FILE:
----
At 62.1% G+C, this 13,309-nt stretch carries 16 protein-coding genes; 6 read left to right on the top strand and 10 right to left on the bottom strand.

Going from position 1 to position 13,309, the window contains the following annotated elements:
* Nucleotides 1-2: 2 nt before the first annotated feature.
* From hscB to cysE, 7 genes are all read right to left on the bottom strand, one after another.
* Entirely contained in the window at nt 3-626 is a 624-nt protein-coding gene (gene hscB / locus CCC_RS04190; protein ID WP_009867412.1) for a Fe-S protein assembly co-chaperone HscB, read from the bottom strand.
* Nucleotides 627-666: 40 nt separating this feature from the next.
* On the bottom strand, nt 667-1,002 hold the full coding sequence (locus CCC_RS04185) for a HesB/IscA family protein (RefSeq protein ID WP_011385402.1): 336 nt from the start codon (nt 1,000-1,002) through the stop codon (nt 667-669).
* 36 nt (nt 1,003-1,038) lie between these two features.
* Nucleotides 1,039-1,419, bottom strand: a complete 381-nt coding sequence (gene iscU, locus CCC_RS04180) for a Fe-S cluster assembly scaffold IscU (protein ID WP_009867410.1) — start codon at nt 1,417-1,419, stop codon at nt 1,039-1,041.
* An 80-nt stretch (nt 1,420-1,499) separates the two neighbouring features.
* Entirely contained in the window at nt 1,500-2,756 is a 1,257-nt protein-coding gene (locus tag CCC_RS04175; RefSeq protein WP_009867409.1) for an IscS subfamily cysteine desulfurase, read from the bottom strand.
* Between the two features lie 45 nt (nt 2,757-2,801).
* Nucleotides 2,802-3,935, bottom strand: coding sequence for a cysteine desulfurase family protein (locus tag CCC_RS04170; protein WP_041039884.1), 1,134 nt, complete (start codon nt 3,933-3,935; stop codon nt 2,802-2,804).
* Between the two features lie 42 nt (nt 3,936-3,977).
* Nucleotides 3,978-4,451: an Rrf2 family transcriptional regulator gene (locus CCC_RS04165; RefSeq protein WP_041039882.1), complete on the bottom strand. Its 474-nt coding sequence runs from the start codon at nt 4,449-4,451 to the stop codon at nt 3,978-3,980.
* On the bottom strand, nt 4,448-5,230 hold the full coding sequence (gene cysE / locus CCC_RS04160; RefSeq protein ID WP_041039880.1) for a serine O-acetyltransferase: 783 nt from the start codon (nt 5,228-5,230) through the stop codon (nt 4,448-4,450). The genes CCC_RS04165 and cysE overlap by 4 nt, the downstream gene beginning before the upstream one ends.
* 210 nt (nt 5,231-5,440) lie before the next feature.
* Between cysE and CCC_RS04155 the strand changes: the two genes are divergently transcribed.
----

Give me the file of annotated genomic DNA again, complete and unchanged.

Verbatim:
At 62.1% G+C, this 13,309-nt stretch carries 16 protein-coding genes; 6 read left to right on the top strand and 10 right to left on the bottom strand.

Going from position 1 to position 13,309, the window contains the following annotated elements:
* Nucleotides 1-2: 2 nt before the first annotated feature.
* From hscB to cysE, 7 genes are all read right to left on the bottom strand, one after another.
* Entirely contained in the window at nt 3-626 is a 624-nt protein-coding gene (gene hscB / locus CCC_RS04190; protein ID WP_009867412.1) for a Fe-S protein assembly co-chaperone HscB, read from the bottom strand.
* Nucleotides 627-666: 40 nt separating this feature from the next.
* On the bottom strand, nt 667-1,002 hold the full coding sequence (locus CCC_RS04185) for a HesB/IscA family protein (RefSeq protein ID WP_011385402.1): 336 nt from the start codon (nt 1,000-1,002) through the stop codon (nt 667-669).
* 36 nt (nt 1,003-1,038) lie between these two features.
* Nucleotides 1,039-1,419, bottom strand: a complete 381-nt coding sequence (gene iscU, locus CCC_RS04180) for a Fe-S cluster assembly scaffold IscU (protein ID WP_009867410.1) — start codon at nt 1,417-1,419, stop codon at nt 1,039-1,041.
* An 80-nt stretch (nt 1,420-1,499) separates the two neighbouring features.
* Entirely contained in the window at nt 1,500-2,756 is a 1,257-nt protein-coding gene (locus tag CCC_RS04175; RefSeq protein WP_009867409.1) for an IscS subfamily cysteine desulfurase, read from the bottom strand.
* Between the two features lie 45 nt (nt 2,757-2,801).
* Nucleotides 2,802-3,935, bottom strand: coding sequence for a cysteine desulfurase family protein (locus tag CCC_RS04170; protein WP_041039884.1), 1,134 nt, complete (start codon nt 3,933-3,935; stop codon nt 2,802-2,804).
* Between the two features lie 42 nt (nt 3,936-3,977).
* Nucleotides 3,978-4,451: an Rrf2 family transcriptional regulator gene (locus CCC_RS04165; RefSeq protein WP_041039882.1), complete on the bottom strand. Its 474-nt coding sequence runs from the start codon at nt 4,449-4,451 to the stop codon at nt 3,978-3,980.
* On the bottom strand, nt 4,448-5,230 hold the full coding sequence (gene cysE / locus CCC_RS04160; RefSeq protein ID WP_041039880.1) for a serine O-acetyltransferase: 783 nt from the start codon (nt 5,228-5,230) through the stop codon (nt 4,448-4,450). The genes CCC_RS04165 and cysE overlap by 4 nt, the downstream gene beginning before the upstream one ends.
* 210 nt (nt 5,231-5,440) lie before the next feature.
* Between cysE and CCC_RS04155 the strand changes: the two genes are divergently transcribed.